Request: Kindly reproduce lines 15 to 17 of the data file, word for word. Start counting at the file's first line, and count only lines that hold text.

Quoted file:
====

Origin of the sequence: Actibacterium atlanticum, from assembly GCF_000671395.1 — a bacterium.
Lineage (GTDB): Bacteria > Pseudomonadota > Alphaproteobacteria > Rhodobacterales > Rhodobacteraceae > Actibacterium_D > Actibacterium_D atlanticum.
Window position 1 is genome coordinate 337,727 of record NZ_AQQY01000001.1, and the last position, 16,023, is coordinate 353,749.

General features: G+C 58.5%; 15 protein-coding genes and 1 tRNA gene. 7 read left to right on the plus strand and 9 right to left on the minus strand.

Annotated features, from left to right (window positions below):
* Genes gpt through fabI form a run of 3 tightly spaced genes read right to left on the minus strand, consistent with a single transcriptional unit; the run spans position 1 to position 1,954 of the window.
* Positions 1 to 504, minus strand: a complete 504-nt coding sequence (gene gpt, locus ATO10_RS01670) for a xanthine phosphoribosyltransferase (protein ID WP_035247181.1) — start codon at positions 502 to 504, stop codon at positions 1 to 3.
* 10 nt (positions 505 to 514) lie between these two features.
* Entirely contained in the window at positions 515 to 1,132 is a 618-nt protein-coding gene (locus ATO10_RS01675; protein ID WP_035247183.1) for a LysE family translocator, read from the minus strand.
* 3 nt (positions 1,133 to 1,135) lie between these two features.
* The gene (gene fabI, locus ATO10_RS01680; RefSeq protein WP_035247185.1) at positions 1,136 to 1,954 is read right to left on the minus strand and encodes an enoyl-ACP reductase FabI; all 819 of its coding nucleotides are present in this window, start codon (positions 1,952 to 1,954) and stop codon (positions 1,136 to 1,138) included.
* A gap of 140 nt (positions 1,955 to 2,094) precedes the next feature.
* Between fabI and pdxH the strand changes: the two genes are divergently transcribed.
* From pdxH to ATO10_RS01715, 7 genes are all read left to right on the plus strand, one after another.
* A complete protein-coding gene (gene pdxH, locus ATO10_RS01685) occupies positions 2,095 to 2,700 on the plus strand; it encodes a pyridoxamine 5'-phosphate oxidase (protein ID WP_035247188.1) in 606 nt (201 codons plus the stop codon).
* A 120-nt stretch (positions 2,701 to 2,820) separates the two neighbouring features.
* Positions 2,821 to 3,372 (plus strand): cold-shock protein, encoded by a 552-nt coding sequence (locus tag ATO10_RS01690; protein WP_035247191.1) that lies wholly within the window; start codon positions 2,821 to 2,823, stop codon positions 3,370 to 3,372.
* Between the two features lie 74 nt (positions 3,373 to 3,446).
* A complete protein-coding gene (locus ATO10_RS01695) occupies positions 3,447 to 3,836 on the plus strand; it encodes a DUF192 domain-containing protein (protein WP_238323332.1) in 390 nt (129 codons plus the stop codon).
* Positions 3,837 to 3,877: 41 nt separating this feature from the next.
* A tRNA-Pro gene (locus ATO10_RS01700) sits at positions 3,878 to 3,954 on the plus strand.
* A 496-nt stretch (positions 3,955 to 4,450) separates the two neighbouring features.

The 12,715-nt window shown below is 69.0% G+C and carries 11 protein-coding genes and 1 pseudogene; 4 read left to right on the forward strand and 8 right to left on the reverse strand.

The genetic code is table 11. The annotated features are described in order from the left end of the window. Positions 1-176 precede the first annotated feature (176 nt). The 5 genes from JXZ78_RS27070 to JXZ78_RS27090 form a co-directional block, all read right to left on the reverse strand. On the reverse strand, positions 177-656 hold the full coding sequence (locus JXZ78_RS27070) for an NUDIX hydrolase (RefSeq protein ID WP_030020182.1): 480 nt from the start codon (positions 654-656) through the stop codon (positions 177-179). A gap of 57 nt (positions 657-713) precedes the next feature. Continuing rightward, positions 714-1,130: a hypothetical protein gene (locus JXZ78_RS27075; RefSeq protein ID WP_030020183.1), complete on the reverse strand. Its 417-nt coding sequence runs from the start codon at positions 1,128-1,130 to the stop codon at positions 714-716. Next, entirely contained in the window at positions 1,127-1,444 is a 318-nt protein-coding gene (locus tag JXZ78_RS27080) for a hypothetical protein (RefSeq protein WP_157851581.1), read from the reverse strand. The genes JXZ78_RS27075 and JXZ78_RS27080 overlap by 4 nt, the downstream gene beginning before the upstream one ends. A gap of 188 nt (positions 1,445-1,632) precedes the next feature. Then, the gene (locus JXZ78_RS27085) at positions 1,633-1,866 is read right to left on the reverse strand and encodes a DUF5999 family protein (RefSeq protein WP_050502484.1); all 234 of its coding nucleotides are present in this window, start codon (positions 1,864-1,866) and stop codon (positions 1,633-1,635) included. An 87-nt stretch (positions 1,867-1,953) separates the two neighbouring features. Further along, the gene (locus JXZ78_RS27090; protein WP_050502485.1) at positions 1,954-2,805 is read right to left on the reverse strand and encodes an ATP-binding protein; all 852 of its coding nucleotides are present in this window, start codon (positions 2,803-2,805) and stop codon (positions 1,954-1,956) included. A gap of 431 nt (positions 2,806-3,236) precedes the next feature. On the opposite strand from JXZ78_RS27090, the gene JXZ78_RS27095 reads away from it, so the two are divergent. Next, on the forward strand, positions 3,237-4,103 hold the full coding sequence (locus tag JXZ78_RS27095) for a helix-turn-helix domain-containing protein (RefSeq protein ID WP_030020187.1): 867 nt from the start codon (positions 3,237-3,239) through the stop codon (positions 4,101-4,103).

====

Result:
* A complete protein-coding gene (gene pdxH, locus ATO10_RS01685) occupies positions 2,095 to 2,700 on the plus strand; it encodes a pyridoxamine 5'-phosphate oxidase (protein ID WP_035247188.1) in 606 nt (201 codons plus the stop codon).
* A 120-nt stretch (positions 2,701 to 2,820) separates the two neighbouring features.
* Positions 2,821 to 3,372 (plus strand): cold-shock protein, encoded by a 552-nt coding sequence (locus tag ATO10_RS01690; protein WP_035247191.1) that lies wholly within the window; start codon positions 2,821 to 2,823, stop codon positions 3,370 to 3,372.